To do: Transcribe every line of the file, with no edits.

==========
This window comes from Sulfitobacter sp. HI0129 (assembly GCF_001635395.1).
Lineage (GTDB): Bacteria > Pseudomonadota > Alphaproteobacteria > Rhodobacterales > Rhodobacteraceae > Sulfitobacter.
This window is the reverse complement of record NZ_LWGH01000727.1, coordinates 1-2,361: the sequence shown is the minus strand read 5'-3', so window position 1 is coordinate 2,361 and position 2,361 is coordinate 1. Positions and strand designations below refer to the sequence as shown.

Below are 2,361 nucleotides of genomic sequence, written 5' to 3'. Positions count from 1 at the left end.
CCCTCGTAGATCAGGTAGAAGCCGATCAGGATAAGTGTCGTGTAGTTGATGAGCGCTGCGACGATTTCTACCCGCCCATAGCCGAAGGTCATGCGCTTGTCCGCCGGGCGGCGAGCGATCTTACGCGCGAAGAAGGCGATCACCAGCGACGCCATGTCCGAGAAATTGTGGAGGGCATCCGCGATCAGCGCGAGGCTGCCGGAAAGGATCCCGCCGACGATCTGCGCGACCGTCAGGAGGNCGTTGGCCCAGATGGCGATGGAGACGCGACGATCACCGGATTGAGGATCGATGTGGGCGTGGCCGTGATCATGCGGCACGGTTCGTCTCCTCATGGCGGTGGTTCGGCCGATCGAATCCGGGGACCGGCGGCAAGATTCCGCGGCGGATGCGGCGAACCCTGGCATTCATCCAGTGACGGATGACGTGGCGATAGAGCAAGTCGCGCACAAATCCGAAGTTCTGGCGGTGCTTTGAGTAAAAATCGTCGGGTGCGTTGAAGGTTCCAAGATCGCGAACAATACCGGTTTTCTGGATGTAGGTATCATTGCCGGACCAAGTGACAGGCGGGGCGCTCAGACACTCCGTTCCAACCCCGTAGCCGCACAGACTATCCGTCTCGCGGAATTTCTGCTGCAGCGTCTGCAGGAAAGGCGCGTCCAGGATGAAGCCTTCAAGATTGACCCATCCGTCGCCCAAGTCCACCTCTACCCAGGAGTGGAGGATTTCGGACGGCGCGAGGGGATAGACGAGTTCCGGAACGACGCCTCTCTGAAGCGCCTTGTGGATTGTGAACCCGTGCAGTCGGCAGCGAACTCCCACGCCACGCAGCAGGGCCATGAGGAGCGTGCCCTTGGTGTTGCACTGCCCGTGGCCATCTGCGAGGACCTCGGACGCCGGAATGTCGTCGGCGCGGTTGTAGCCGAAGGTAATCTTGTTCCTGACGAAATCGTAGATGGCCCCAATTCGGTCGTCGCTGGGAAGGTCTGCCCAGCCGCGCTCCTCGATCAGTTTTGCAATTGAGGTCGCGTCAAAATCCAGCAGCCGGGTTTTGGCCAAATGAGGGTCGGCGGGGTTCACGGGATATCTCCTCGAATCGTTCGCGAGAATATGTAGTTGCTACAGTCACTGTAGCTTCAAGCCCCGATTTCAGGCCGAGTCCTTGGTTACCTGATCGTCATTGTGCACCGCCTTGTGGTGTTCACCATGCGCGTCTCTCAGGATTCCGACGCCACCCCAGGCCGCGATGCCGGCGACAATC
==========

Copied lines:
This window comes from Sulfitobacter sp. HI0129 (assembly GCF_001635395.1).
Lineage (GTDB): Bacteria > Pseudomonadota > Alphaproteobacteria > Rhodobacterales > Rhodobacteraceae > Sulfitobacter.
This window is the reverse complement of record NZ_LWGH01000727.1, coordinates 1-2,361: the sequence shown is the minus strand read 5'-3', so window position 1 is coordinate 2,361 and position 2,361 is coordinate 1. Positions and strand designations below refer to the sequence as shown.

Below are 2,361 nucleotides of genomic sequence, written 5' to 3'. Positions count from 1 at the left end.
CCCTCGTAGATCAGGTAGAAGCCGATCAGGATAAGTGTCGTGTAGTTGATGAGCGCTGCGACGATTTCTACCCGCCCATAGCCGAAGGTCATGCGCTTGTCCGCCGGGCGGCGAGCGATCTTACGCGCGAAGAAGGCGATCACCAGCGACGCCATGTCCGAGAAATTGTGGAGGGCATCCGCGATCAGCGCGAGGCTGCCGGAAAGGATCCCGCCGACGATCTGCGCGACCGTCAGGAGGNCGTTGGCCCAGATGGCGATGGAGACGCGACGATCACCGGATTGAGGATCGATGTGGGCGTGGCCGTGATCATGCGGCACGGTTCGTCTCCTCATGGCGGTGGTTCGGCCGATCGAATCCGGGGACCGGCGGCAAGATTCCGCGGCGGATGCGGCGAACCCTGGCATTCATCCAGTGACGGATGACGTGGCGATAGAGCAAGTCGCGCACAAATCCGAAGTTCTGGCGGTGCTTTGAGTAAAAATCGTCGGGTGCGTTGAAGGTTCCAAGATCGCGAACAATACCGGTTTTCTGGATGTAGGTATCATTGCCGGACCAAGTGACAGGCGGGGCGCTCAGACACTCCGTTCCAACCCCGTAGCCGCACAGACTATCCGTCTCGCGGAATTTCTGCTGCAGCGTCTGCAGGAAAGGCGCGTCCAGGATGAAGCCTTCAAGATTGACCCATCCGTCGCCCAAGTCCACCTCTACCCAGGAGTGGAGGATTTCGGACGGCGCGAGGGGATAGACGAGTTCCGGAACGACGCCTCTCTGAAGCGCCTTGTGGATTGTGAACCCGTGCAGTCGGCAGCGAACTCCCACGCCACGCAGCAGGGCCATGAGGAGCGTGCCCTTGGTGTTGCACTGCCCGTGGCCATCTGCGAGGACCTCGGACGCCGGAATGTCGTCGGCGCGGTTGTAGCCGAAGGTAATCTTGTTCCTGACGAAATCGTAGATGGCCCCAATTCGGTCGTCGCTGGGAAGGTCTGCCCAGCCGCGCTCCTCGATCAGTTTTGCAATTGAGGTCGCGTCAAAATCCAGCAGCCGGGTTTTGGCCAAATGAGGGTCGGCGGGGTTCACGGGATATCTCCTCGAATCGTTCGCGAGAATATGTAGTTGCTACAGTCACTGTAGCTTCAAGCCCCGATTTCAGGCCGAGTCCTTGGTTACCTGATCGTCATTGTGCACCGCCTTGTGGTGTTCACCATGCGCGTCTCTCAGGATTCCGACGCCACCCCAGGCCGCGATGCCGGCGACAATC